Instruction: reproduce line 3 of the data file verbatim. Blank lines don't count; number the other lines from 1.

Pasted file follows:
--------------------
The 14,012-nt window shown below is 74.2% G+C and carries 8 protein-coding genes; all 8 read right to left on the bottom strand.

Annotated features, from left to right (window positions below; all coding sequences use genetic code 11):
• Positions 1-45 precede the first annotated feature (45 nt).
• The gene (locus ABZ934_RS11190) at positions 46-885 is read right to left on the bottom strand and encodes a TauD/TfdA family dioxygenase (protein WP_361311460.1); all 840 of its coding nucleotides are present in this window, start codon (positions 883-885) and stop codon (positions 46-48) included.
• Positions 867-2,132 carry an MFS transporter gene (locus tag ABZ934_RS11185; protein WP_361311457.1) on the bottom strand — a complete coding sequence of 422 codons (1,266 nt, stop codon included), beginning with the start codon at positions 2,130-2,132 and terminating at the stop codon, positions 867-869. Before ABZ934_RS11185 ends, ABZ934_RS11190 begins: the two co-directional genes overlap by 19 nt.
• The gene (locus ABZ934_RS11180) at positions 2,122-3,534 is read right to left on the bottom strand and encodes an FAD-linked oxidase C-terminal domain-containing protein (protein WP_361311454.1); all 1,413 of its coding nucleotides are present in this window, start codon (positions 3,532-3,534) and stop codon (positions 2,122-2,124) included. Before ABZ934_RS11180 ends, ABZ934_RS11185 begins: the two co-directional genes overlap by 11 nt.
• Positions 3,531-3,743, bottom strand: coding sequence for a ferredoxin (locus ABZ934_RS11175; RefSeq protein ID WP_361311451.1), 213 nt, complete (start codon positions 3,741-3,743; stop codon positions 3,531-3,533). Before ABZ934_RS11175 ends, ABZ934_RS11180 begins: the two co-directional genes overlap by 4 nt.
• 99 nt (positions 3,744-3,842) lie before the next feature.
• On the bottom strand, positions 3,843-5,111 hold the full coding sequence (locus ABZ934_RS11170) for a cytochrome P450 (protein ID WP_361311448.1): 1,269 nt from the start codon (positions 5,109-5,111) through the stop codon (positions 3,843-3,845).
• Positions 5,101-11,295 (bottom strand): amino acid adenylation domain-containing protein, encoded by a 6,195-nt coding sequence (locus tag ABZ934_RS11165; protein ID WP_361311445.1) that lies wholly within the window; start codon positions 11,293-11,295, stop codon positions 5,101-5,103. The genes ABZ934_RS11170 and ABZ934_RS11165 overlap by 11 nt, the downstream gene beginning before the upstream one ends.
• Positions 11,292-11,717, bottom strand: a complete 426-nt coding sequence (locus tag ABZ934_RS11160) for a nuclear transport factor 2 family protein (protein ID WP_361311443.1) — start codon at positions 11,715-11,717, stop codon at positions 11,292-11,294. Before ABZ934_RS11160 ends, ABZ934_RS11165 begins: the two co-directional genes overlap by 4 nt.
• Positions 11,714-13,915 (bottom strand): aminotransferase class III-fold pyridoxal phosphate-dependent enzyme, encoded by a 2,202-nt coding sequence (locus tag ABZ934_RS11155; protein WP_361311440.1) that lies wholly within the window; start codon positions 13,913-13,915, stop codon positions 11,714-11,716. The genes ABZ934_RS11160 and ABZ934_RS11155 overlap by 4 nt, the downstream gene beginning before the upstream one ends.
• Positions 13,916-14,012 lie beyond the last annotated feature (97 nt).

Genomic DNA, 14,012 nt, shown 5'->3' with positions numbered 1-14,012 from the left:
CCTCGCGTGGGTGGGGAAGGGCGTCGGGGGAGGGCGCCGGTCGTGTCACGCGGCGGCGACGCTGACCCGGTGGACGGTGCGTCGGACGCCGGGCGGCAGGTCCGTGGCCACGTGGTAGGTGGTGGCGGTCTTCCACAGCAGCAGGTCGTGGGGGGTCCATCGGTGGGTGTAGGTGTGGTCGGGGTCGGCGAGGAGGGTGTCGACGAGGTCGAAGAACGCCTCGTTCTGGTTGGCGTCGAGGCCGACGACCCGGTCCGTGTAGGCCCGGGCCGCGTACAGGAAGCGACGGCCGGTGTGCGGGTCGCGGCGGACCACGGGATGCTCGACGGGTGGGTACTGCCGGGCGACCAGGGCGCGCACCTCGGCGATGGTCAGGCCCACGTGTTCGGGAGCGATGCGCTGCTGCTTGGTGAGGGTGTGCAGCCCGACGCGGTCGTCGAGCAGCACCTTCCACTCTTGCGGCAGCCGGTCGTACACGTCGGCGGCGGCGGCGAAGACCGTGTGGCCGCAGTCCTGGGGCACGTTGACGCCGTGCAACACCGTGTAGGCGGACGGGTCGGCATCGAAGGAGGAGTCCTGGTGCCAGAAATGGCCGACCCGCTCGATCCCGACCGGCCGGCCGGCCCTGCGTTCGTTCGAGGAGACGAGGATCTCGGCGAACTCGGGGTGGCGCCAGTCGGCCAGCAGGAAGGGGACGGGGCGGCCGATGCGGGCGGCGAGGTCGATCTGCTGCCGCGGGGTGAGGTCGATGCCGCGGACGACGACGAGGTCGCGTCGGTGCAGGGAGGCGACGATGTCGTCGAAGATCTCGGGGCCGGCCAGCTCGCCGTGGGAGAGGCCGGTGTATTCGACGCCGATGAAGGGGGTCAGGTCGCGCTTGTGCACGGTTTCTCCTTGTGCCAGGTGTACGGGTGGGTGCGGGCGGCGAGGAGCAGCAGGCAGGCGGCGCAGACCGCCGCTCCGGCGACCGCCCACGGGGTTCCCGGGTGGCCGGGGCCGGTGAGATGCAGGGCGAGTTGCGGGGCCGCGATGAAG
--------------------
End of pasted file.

• Positions 1-45 precede the first annotated feature (45 nt).